We identified three heterogeneous loci while comparing the sequences of the Gamma and Cherry phages (Fig. (Fig.1A,1A, yellow highlighted areas). We first became aware of heterogeneity near the integrase when performing confirmatory restriction mapping of the WγC genome from a plaque-purified phage preparation grown on B. cereus ATCC 4342 (Table (Table1,1, locus I). The map revealed additional DNA that was not included in the Cherry phage assembly (data not shown). Primers 10BB (AATTGTATCATCGAGTATTAATAGC) and 10AX (TGTAAGTATCGATACCTAATCG) were designed to subclone this conflicting region using a TOPO TA cloning kit (Invitrogen, Carlsbad, CA), for the production of a microlibrary for sequencing and for primer walking of the PCR product. For diagnostic purposes, primers 10BE (TGTGGTGAGCCAATTACAGC) and 10AK (TTTCGCTATCTGCATATTTGAG) were designed to amplify this locus (Fig. (Fig.1B).1B). PCR using primers 10BE and 10AK generated a 1,155-bp product (form C) for WγC and WγL but a 3,797-bp product (form A) for this variant, which we refer to as WγC′ (Cherry prime; DQ222852) (Table (Table1).1). Assembly of the previous Cherry sequences with the sequence of the 3,797-bp PCR product reconciled the restriction map data.
When a different stock of the Gamma phage (WγU) was sequenced, we found that this region turned out to have yet another form, with a size of 1,794 bp (Fig. (Fig.1B,1B, form B). To determine the scope of variability in this region, we conducted PCR experiments with primers 10BB and 10AK on 24 well-isolated plaques from each stock lysate grown on B. cereus ATCC 4342 (data not shown). From these results, we concluded that there were three distinct forms (A, B, and C) from this region of the Gamma/Cherry phage genomes and that each stock tested is not genetically pure. For the WγU stock, there were 13 out of 23 total plaques (57%) that were positive for form B (1,794 bp) and 10 out of 23 (43%) that had form C (1,155 bp), but there was no PCR product for form A. WγL contained form A (3,797 bp) in 16 out of 20 (80%) and form C in 5 out of 20 (25%) of those plaques that gave a product but no form B. WγC was similar to WγL in that no form B was observed, but 14 out of 21 plaques (67%) amplified the form A product and 7 out of 21 (33%) gave form C. Only WγU produced form B.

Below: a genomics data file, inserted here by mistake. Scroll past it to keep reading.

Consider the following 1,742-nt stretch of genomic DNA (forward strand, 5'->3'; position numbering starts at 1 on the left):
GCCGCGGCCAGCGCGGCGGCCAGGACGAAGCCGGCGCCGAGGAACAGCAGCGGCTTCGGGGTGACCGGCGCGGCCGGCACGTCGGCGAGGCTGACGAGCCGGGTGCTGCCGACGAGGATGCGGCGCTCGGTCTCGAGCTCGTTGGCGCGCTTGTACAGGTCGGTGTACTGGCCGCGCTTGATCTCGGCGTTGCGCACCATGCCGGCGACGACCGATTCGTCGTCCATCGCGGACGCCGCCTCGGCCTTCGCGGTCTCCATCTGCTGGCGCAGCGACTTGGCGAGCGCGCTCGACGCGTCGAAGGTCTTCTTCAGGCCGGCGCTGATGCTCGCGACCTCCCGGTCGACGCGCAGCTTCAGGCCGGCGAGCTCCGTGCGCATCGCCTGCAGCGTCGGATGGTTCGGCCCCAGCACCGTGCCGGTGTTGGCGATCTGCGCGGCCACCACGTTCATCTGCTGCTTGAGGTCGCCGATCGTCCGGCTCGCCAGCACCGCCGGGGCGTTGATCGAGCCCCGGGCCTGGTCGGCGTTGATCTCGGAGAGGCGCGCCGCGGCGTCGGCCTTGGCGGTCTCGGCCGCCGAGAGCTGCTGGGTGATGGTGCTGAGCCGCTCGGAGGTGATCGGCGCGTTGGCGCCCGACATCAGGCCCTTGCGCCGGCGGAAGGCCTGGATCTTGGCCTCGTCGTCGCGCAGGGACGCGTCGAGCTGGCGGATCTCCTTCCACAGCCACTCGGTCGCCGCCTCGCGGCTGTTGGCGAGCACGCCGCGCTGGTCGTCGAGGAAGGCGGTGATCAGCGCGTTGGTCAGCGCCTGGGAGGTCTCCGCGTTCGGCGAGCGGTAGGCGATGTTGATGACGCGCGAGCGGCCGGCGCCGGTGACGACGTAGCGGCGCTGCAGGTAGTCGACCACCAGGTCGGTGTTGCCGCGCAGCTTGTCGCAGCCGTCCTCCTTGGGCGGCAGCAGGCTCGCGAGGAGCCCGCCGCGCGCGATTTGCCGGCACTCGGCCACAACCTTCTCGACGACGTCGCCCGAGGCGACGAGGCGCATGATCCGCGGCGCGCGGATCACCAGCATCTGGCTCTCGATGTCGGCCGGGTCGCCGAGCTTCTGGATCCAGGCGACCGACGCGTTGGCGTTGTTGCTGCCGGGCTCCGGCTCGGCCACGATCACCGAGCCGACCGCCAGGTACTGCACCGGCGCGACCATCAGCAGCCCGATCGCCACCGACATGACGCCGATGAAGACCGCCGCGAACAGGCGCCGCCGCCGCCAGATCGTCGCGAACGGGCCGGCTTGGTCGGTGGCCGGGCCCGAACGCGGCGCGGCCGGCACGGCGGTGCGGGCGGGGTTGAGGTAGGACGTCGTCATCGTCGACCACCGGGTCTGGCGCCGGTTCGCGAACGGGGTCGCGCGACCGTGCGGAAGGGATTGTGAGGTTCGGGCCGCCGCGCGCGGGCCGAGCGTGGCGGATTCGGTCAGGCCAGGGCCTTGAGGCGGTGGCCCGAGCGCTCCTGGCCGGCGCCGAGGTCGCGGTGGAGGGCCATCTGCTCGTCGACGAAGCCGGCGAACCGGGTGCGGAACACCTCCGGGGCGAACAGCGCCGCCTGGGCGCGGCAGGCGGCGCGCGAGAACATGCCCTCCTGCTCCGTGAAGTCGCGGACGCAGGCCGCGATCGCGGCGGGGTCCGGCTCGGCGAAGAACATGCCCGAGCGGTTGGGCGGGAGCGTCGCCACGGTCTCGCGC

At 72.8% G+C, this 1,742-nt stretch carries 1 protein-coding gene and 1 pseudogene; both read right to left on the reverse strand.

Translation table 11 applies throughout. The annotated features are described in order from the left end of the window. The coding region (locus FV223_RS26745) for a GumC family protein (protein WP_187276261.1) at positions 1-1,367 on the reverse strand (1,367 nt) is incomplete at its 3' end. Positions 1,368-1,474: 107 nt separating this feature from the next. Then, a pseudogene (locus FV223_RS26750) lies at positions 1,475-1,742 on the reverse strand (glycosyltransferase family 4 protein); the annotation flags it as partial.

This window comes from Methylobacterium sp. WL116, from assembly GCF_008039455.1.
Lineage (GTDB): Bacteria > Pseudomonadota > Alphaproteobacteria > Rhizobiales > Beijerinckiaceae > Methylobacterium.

The second locus of heterogeneity was initially discovered only in the WγC preparation, affecting the coding sequence of a putative replisome organizer (CHERRY0030; Table Table1,1, locus II, and Fig. Fig.1A,1A, blue diamond). At coordinates 27025 to 27049, the consensus sequence of WγC from the whole shotgun assembly was (STTcttyTTKgTTKTTCTTTTTYTTK; lowercase letters indicate the presence of gaps in some of the aligned sequences). Further inspection of the underlying sequence reads showed that this ambiguous sequence was the result of a composite of two distinct sequences, each having about equal numbers of supporting clones. There were two library clones that matched part of the form A sequence and bridged the ambiguity region, which provided assembly data to support two distinct forms near the integrase. To determine whether form I or II sequences belonged with the WγC or WγC′ phages, we designed nested sets of the primers P44705 (TGATTTTCTATGATGCTGTGTTG) and P44482 (AATAGTTGAAGAATATACACTTCC) to first amplify a 2,165-bp product and then primers P41871 (CCCATACAACTCAATTGGGAG) and P41870 (GTGCAAATAACGTGCTCGGTC) to obtain high-quality sequence data close to the ambiguity region (Fig. (Fig.1).1). The sequences of these PCR products confirmed that the form II ambiguity sequence is linked to form A (WγC′) and the form I ambiguity sequence is linked to form C (WγC). Since this study was completed, the sequences of two additional Gamma phage isolates (Wγd  and WγP [unpublished]), Wβ (28), and Fah (22) have become available for comparison. With the addition of Fah, this locus was expanded to 13 amino acids, with a total of four different variations observed (Table (Table11).